Imitational modeling method to test progress in academic self-reliant physical trainings

PhD, Professor V.D. Getman
St. Petersburg State University of Architecture and Civil Engineering, St. Petersburg

Keywords: students, physical education, self-reliant physical trainings, imitational modeling, education.

Background Presently the physical education and sport theory and practice gives a high priority to the self-reliant training models with the relevant process design and management competences viewed as the key factor for habitual practices and good progress in the theoretical studies and practical trainings.

The self-reliant physical education may be efficiently designed and managed only when the theoretical and practical training tools are sensitive enough to the students’ values and priorities in the individual health agendas. Due modeling knowledge and skills are needed to select the most efficient physical education tools and design the own physical education progress path. Every student shall be competent enough in own physical education process design domain for success of the trainings [4-6].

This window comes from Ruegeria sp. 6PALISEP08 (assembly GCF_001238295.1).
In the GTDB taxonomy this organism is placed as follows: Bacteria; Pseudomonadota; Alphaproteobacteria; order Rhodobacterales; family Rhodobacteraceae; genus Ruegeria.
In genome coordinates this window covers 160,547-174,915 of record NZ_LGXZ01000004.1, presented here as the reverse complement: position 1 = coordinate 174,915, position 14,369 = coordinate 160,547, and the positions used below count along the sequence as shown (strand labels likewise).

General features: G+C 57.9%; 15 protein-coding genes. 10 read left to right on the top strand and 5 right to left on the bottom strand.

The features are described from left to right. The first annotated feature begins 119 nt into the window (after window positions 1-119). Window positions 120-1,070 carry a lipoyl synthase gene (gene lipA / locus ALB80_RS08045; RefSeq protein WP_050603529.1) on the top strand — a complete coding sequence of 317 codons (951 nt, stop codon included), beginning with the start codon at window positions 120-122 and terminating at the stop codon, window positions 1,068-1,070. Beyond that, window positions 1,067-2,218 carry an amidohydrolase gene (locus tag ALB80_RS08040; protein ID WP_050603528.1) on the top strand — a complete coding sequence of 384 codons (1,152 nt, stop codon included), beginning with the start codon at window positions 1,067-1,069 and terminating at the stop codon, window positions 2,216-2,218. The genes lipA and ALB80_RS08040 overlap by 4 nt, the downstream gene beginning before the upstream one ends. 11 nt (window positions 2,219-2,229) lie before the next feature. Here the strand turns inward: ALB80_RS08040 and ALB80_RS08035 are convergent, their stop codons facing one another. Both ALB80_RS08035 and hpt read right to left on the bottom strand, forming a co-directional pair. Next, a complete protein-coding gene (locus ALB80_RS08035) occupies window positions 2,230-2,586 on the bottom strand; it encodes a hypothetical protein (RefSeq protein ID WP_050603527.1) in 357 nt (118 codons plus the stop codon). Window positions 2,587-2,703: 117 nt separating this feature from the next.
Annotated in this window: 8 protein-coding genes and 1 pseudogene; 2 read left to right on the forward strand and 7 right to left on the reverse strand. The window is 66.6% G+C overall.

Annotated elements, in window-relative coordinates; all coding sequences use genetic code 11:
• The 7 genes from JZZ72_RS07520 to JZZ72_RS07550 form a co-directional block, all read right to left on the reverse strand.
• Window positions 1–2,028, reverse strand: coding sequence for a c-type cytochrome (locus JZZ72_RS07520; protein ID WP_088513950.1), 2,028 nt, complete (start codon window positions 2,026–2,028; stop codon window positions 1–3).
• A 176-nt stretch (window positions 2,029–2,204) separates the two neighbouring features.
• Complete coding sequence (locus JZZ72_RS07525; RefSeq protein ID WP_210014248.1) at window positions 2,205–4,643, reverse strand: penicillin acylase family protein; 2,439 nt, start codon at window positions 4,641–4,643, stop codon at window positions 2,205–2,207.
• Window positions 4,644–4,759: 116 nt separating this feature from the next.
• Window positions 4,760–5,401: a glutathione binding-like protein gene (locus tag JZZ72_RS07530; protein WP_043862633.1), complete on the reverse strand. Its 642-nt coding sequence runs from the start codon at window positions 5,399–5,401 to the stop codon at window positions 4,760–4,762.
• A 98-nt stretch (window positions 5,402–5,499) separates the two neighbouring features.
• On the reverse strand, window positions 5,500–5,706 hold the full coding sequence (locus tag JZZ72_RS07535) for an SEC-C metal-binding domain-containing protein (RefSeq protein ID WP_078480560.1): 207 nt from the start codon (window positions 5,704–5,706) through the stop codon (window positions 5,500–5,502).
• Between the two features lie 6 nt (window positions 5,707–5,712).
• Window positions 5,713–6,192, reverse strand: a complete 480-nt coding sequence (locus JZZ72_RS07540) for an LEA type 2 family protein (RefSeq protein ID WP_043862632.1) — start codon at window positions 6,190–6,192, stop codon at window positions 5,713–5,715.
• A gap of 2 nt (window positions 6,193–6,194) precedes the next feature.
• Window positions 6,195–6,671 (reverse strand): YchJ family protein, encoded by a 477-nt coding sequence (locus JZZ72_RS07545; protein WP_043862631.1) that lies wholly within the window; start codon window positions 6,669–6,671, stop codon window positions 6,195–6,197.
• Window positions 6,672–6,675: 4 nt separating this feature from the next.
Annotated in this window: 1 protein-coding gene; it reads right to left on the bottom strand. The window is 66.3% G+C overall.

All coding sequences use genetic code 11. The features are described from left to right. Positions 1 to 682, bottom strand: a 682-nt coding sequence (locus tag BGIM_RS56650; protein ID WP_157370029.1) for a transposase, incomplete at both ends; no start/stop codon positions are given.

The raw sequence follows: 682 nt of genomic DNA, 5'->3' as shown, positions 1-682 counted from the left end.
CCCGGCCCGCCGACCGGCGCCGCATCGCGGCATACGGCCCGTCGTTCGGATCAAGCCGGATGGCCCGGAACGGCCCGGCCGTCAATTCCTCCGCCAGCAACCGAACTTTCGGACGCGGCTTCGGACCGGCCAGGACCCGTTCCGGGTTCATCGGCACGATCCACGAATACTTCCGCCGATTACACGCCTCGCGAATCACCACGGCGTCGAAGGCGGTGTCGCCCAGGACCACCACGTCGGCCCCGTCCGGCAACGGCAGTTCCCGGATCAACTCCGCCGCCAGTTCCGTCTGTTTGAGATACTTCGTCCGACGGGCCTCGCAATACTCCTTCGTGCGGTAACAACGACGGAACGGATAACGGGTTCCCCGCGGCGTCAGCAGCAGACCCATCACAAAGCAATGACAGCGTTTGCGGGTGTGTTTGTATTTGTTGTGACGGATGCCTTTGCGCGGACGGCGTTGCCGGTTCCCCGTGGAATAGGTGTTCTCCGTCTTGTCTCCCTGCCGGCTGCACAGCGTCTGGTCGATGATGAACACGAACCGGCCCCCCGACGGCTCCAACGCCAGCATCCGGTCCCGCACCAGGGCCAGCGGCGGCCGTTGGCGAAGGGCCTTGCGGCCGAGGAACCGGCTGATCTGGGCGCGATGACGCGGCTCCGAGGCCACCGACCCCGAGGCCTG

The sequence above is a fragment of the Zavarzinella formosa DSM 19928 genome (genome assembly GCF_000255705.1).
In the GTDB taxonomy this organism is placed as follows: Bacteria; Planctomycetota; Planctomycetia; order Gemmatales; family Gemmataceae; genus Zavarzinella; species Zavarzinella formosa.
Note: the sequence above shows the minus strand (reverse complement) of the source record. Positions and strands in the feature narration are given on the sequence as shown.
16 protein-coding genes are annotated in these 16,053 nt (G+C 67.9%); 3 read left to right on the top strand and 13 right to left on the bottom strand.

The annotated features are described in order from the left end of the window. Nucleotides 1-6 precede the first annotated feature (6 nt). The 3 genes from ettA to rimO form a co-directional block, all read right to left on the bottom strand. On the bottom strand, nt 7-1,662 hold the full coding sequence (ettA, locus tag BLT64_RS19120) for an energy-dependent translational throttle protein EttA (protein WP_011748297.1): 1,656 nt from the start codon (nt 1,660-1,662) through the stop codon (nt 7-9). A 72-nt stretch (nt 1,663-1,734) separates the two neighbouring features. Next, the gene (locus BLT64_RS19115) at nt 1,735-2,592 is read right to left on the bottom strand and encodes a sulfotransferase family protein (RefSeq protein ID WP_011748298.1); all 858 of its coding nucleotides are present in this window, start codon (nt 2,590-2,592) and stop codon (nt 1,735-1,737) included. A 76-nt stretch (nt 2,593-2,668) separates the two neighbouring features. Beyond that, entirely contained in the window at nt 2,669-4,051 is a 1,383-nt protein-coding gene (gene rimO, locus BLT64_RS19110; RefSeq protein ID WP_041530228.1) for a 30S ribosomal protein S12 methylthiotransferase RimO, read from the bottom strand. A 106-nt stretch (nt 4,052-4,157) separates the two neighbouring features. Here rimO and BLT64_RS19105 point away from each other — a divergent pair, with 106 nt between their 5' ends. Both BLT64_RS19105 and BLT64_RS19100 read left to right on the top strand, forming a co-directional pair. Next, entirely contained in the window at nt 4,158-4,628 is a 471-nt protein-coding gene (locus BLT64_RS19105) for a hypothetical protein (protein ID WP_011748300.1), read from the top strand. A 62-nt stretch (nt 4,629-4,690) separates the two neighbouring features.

Since the valid academic physical education schedule (90-min session a week) is too short for the health protection and improvement purposes, the academic system must provide students with the self-reliant physical training system design skills by a special training course [3]. Such a self-reliant physical training system needs to fully mobilize the students’ knowledgebase, gifts and skills to attain the individual health goals. “The knowledge building model shall include the program framework to spell out the ideological, theoretical and practical provisions for the course, prioritize the learning materials with the relevant knowledge, skills and competence building stages and the goals attainable by the studies. It is clear that such program framework shall model and specify the training process mission and its didactic foundation with the ‘overhead’ structure to be raised on the latter; versions of every specific work program; and the theoretical and practical materials to support the education process" [3].

Objective of the study was to develop a self-reliant physical training model for the beginner (1-year) academic groups.